I still wanted a "big" refractor. Maybe I should try again with better glass. I was older, presumably wiser(?) and it would be interesting to go through the whole process, hopefully now knowing a little more about what I was doing. I had approached a very good friend in Tucson, asking if he knew where one could obtain blanks for a refractor objective. Given the choice, I decided to go for a 5", thinking that 4s are nice, but fairly common, while a 6 would be a monster, based on the experiences with the Mt. Wilson 'scope. Lynn said he'd sniff around and see what he could find. Tucson probably has more optical companies and telescope makers (really big telescopes) per acre than anywhere else on the planet. I had begun to calculate the curves for a 5" f/15 using Conrady's G-sum method described in Alan Gee's chapter in ATM III. Somewhat arduous but the curves supposedly lead to a lens corrected for secondary color, third order spherical and coma. This method is an algebraic technique, assumes thin lens approximations, and leads to a good starting point which should be "tweaked" by rigorous ray trace techniques. Here is where practicality steps in. One can tweak and tweak and tweak, but the moment of truth comes while producing those carefully calculated curves. As the lens progresses it will need to be tested and figured until all traces of aberration are gone. It is far less torturous to use the initial curves from Gee, and then polish until the lens looks good. Saves a whole lot of wear and tear on the calculator, (and the brain) besides the indices of the glass might not be exactly as given and the thicknesses and radii of the surfaces might be a little off, requiring even more "tweaking". Making a lens is quite different than a mirror. The mirror needs only one surface (good) but it must be paraboloidal, not spherical, and must be made roughly four times more accurately as the lens surface. (The error on the wavefront for reflection is twice the surface error, while for refraction it is roughly half the surface error.) The lens needs four surfaces, but these are spheres and usually with fairly steep radii on three of them so the figure is relatively easy to control. The back surface is generally of a long radius, nearly flat in some cases, and is a bit more of a problem. One usually figures this back surface last when finishing up the lens. Attention needs paid to wedge, the parallelism of the two sides of the lens element. This HAS to be carefully controlled. Element thicknesses are not all that critical. in fact these parameters are ignored in the G-sum calculation, as is the airspace. Once the lens is close to completion, one can vary the airspace slightly to try and improve the correction, or to "tweak" the color correction, then control the remaining spherical by a tad more polishing.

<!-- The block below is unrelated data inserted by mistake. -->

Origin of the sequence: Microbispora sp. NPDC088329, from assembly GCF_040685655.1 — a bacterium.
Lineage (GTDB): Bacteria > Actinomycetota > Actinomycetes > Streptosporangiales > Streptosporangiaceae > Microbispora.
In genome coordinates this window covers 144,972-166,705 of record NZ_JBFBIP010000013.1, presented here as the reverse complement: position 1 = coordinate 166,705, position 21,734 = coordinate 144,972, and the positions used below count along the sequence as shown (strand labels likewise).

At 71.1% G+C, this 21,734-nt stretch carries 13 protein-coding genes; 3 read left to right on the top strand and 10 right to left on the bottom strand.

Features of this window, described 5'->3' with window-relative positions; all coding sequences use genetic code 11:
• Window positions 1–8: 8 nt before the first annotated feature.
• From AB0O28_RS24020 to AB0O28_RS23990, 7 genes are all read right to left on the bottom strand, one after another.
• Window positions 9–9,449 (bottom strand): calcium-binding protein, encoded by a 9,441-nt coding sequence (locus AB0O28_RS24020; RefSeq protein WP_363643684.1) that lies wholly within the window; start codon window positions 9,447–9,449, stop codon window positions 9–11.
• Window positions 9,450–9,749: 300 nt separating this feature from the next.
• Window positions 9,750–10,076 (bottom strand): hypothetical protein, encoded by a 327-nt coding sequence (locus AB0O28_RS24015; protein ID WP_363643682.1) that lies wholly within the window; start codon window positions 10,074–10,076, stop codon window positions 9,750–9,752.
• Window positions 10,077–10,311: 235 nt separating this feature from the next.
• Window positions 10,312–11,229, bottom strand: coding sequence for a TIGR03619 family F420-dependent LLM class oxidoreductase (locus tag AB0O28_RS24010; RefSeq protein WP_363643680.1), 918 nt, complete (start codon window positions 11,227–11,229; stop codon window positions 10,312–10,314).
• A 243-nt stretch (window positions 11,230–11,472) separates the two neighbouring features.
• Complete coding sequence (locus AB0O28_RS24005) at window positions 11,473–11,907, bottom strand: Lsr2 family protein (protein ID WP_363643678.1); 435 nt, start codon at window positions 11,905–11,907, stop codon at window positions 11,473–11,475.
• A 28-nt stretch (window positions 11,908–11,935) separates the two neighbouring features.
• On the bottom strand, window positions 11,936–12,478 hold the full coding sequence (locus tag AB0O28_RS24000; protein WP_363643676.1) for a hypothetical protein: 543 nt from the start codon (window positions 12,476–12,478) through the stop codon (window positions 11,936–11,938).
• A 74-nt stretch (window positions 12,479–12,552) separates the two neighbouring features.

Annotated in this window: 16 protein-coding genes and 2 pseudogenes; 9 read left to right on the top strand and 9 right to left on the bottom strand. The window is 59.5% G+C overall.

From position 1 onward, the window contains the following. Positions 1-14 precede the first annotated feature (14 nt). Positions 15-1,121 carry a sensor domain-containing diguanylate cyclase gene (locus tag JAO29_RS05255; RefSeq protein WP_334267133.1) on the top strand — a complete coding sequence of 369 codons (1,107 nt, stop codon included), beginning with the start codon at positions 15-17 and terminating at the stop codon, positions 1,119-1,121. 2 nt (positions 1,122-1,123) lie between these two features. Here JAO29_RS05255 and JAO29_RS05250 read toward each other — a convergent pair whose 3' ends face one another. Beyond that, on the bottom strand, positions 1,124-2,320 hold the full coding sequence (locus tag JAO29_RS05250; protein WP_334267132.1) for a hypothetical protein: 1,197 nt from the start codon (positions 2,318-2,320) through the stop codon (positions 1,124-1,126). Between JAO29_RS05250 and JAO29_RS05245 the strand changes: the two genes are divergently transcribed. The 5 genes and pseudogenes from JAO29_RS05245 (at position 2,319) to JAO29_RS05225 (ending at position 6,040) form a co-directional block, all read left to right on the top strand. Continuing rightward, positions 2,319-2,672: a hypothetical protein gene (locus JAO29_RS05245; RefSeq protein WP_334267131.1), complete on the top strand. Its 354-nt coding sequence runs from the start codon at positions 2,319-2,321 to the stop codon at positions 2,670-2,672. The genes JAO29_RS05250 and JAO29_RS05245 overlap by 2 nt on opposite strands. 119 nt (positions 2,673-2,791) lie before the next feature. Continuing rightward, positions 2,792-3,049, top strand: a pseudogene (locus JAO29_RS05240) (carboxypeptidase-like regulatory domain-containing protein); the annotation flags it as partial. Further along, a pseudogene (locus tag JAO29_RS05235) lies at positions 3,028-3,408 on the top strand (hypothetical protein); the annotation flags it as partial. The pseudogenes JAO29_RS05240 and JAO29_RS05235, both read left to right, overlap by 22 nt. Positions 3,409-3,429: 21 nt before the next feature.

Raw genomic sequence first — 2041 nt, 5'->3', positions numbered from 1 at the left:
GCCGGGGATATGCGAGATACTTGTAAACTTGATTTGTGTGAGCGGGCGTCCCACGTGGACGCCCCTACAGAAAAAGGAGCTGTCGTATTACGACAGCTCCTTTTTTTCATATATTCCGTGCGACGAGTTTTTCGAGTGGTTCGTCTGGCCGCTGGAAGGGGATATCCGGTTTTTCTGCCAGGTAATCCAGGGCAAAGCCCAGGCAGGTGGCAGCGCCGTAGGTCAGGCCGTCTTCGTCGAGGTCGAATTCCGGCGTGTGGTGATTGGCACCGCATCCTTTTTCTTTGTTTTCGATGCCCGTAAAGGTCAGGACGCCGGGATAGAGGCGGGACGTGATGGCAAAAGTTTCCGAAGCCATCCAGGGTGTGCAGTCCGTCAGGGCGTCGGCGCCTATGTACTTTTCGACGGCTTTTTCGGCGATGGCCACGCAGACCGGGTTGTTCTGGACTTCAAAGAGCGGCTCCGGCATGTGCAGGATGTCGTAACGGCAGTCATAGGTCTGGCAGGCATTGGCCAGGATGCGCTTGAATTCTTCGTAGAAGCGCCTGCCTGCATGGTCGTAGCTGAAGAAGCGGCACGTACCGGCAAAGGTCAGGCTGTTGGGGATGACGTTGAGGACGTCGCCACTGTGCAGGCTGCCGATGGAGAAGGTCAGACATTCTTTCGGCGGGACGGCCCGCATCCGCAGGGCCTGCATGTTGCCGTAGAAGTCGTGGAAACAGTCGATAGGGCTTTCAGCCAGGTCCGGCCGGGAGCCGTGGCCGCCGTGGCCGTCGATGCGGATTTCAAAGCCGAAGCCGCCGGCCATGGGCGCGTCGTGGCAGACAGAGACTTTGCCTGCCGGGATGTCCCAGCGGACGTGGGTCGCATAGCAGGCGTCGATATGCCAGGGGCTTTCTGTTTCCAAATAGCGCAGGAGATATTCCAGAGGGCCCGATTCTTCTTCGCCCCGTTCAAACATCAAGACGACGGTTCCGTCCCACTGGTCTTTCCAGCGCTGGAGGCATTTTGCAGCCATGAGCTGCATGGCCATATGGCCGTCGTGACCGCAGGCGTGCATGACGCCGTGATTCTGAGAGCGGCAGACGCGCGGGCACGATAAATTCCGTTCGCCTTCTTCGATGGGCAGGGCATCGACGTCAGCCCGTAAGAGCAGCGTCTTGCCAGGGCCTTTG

A large box appears on my doorstep from Tucson. Lynn's return address on it and "Fragile, Glass" written all over it. What-?? Then I remembered asking him some months earlier about telescope glass. I opened the box, dug through a zillion wads of paper and all and got to the first piece of glass. I unwrapped it and wow! a pristine, beautiful lens element! It was even AR coated, edged to 5" diameter and seemed to have a fairly long focal length, around 800mm or so. My initial figuring showed the crown element should have a focal length around 770mm or so. Mixed emotions!

I'd feel terrible grinding into this lens, but then again, hopefully, it'd be a nice lens after the surgery. Maybe I could leave this one alone and match the flint to it, using other glass tools to shape it. Further digging produced a weakly negative lens element (the flint) equally as pretty as the crown. Suddenly it hit me. There is some guy out there expecting the delivery of a lens and is highly disgruntled at receiving a couple of blanks! I called Lynn and told him I had what appeared to be a finished lens and that he'd goofed. When the customer for the lens called to give him hell, he can explain the mix-up, and in the mean time I'll get this in the return mail. Lynn said "no, no goof. You wanted a 5" crown and flint, that's what you got" "But this is a finished lens!" "So what, one crown, one flint..." 'but..." "Don't know if its any good or not. I found it in our scrap glass locker. I apologize as I don't know which flint it is, F2 or F4. The crown is BK7 for sure. Enjoy..." I took the elements outside and measured the combined focal length. 1800mm! Just what I was planning to make. Wow! No grinding, no G-sum process, but was this thing any good? Scrap glass? I taped them to the end of a long cardboard tube and looked at Jupiter and a few stars. It was good. Very good.